PJ Storytime!

On Thursday night, we enjoyed a PJ Storytime at the library, which surprisingly turned into two PJ Storytimes when a second group came in! I chose a few bedtime stories, then the kids got to choose books from the ones I displayed (which all came from our “Stories & Rhymes” picture book cagegory). They chose some good ones!

The ones I chose were:

So Sleepy Story by Uri Shulevitz– This was the first time I read this one in a storytime, and everyone liked it. It’s such a cute book, and it kind of reminded me of Goodnight Moon.

Someone’s Sleepy by Deborah Lee Rose– This one’s so good for the younger kids, and since we had a mixture of ages, it worked out very well!

Sleepyheads by Sandra J. Howatt– I love the illustrations in this book, AND we got to look at where different types of animals go to sleep!

…and the kiddos chose these ones!

Time for Bed, Fred! by Vasmeen Ismail– A cute puppy story that had the kids laughing.

Bedtime for Monsters by Ed Vere– This is one of my favorite bedtime/monster stories ever! I get to use spooky voices, and it’s just so funny. There were lots of giggles both times I read this one!

Sleep Tight, Little Mouse by Mary Morgan– Another cute story that showed us where different types of animals sleep

The Stuffed Animals Get Ready for Bed by Alison Inches– WILD stuffed animals that the kid in the story has to put to bed!

I thought I was ready for bedtime before PJ Storytime started, and by the end of the second one, I was sure ready to go home and get into my own PJs!

Advertisements

Mo Willems/iPad Storytime!

I did this one a while ago, but it’s still one of my favorites so I have to share!

IMG_8290

We read The Pigeon Wants a Puppy! and Don’t Let the Pigeon Drive the Bus! by Mo Willems, then we used Don’t Let the Pigeon Run This App! on the iPad, followed by a cute, simple Pigeon craft.

I wasn’t sure how it would go, but this app was so much fun to use in storytime that I ended up using it during my 4 Head Start visits the next day. It was a crowd pleaser, as it’s silly and interactive.

If you’re not familiar with this app, basically, the bus driver asks the reader a series of questions such as “What’s your name?” “What’s something that you think is really smelly?” “What’s your favorite snack” and so on. The app records your answers and inserts them mad lib-style into an original “Don’t Let the Pigeon….” story.

The kids loved answering the questions, then hearing their answers repeated as part of the silly, high-energy animated story.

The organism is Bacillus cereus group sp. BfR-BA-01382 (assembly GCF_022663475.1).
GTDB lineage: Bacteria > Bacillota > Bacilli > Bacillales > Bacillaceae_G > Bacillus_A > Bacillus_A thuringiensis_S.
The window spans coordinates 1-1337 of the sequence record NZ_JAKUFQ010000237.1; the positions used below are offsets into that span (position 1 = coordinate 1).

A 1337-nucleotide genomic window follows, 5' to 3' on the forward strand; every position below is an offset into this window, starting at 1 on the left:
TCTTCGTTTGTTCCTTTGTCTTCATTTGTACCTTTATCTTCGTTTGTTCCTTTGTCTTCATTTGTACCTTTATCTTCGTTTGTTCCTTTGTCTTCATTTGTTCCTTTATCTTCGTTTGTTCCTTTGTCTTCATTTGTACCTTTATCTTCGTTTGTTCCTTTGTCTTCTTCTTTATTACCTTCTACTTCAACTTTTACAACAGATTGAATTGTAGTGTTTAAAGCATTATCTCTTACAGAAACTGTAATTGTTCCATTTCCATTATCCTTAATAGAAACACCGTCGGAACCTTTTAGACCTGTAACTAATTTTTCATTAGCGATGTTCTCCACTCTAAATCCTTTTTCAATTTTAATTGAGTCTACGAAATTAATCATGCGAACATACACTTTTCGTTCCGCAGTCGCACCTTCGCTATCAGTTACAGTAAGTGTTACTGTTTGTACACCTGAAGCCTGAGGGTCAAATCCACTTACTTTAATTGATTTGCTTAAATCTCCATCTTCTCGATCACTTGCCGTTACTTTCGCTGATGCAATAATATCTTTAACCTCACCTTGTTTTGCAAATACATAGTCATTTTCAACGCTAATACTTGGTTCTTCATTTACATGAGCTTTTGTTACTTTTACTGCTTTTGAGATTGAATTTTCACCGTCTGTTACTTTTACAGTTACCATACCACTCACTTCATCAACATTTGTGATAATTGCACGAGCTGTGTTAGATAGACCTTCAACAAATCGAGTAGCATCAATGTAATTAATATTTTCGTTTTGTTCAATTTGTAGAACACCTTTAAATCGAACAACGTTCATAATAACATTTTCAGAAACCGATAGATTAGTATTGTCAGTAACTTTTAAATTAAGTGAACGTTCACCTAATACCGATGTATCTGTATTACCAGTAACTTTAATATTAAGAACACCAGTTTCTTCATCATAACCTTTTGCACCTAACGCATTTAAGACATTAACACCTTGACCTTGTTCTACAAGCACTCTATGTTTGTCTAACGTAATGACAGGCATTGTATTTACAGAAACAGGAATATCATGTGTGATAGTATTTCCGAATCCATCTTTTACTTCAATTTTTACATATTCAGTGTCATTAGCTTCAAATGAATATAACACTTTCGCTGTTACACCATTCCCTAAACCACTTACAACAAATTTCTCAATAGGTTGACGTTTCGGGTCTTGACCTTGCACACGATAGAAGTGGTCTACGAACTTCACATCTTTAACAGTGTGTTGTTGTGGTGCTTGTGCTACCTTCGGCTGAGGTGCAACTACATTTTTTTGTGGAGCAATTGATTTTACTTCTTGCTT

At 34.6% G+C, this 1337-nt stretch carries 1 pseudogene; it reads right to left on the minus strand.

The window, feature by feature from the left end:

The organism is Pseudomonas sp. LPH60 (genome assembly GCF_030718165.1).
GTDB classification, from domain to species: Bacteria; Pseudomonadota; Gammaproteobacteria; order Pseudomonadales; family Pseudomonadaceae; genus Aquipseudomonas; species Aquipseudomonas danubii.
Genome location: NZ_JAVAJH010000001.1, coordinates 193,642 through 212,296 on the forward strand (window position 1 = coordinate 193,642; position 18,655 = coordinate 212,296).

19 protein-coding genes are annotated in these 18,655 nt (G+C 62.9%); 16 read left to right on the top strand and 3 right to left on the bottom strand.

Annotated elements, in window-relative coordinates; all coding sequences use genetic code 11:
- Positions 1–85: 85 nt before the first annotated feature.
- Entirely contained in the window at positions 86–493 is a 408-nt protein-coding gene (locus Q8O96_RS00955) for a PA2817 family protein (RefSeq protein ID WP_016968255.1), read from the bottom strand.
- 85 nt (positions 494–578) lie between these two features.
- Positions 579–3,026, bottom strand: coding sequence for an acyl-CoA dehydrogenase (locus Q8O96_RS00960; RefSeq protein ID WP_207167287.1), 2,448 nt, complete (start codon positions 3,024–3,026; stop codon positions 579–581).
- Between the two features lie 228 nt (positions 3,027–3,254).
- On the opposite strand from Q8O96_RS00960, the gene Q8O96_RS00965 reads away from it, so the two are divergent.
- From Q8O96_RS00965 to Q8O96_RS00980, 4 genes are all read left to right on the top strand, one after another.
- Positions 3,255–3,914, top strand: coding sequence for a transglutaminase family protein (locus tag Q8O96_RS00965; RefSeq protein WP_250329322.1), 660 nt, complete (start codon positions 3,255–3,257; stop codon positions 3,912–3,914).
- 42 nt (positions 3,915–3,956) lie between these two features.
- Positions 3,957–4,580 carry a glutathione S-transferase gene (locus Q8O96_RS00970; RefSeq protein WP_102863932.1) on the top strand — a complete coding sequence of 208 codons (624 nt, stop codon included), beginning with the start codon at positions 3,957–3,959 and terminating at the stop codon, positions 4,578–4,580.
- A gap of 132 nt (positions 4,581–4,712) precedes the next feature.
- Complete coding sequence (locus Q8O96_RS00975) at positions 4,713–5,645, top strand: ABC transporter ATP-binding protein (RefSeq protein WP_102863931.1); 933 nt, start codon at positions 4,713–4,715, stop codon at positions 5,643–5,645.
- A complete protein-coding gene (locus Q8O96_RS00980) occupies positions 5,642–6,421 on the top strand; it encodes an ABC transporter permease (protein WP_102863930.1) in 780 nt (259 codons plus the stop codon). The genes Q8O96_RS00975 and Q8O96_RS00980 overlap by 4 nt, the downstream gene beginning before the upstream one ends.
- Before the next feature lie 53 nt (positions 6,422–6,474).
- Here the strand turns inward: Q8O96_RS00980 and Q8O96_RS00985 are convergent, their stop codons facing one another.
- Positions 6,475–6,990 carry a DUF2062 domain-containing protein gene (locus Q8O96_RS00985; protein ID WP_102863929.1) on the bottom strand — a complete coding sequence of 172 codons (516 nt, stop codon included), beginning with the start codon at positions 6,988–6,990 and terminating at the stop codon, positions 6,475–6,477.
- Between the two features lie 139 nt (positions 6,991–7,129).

This app is on the pricier side, at $5.99, but it is so much fun.

This was such a fun storytime with the elements of print books, the interactive app, and the craft time!

Earth Day Storytime: Seeds and Flowers!

For today’s Head Start visit (four classes each Wednesday!), I really liked these books for a seed and flower-themed storytime in celebration of Earth Day. I knew they’d already be talking about recycling, reusing, etc. all week at school, so I wanted to do something different yet related.

Seeds by Vijaya Khisty Bodach

I try to sneak in non-fiction books whenever I can, so I grabbed this one, and it was great for a preschool-age storytime. The text was very simple yet informative and conversation-provoking. I was even able to talk about poop when we got to the part about birds eating berries and the sees coming out “in their waste.” That’s the mark of an excellent storytime book, in my opinion. Poop.

Flower Garden by Eve Bunting

I love this book for storytime! For one, it’s full of diverse characters, which we know is a trait lacking in many picture books. Also, because the girl in the story lives in the city, we got to talk about the city’s tall buildings, lack of yard space, apartment living, different places to plant gardens, etc. The mention of birthday cake and chocolate ice cream at the end got the kids (and me, I’ll admit) a bit riled up, but that’s to be expected just before lunch time!

Flowers by Number by David Shapiro

I really liked this one for all of the information that it contained about when and where different flowers grow, plus the element of counting the flowers, petals, leaves, etc. ALSO, the counting in this book starts at zero, which I don’t see a lot but think should definitely be included in some counting books.